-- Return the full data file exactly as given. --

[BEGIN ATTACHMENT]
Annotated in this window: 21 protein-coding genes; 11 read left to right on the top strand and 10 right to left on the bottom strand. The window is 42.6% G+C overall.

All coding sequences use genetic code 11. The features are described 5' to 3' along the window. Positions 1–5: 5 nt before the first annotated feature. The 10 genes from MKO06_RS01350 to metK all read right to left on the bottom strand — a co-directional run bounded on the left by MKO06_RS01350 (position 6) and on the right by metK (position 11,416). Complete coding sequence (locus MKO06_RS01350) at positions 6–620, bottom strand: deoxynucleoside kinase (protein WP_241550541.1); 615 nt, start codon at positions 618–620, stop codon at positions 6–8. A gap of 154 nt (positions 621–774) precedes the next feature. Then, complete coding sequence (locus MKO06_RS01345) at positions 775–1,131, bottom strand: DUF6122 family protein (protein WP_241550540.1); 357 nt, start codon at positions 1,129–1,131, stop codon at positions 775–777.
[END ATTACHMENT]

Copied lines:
Annotated in this window: 21 protein-coding genes; 11 read left to right on the top strand and 10 right to left on the bottom strand. The window is 42.6% G+C overall.

All coding sequences use genetic code 11. The features are described 5' to 3' along the window. Positions 1–5: 5 nt before the first annotated feature. The 10 genes from MKO06_RS01350 to metK all read right to left on the bottom strand — a co-directional run bounded on the left by MKO06_RS01350 (position 6) and on the right by metK (position 11,416). Complete coding sequence (locus MKO06_RS01350) at positions 6–620, bottom strand: deoxynucleoside kinase (protein WP_241550541.1); 615 nt, start codon at positions 618–620, stop codon at positions 6–8. A gap of 154 nt (positions 621–774) precedes the next feature. Then, complete coding sequence (locus MKO06_RS01345) at positions 775–1,131, bottom strand: DUF6122 family protein (protein WP_241550540.1); 357 nt, start codon at positions 1,129–1,131, stop codon at positions 775–777.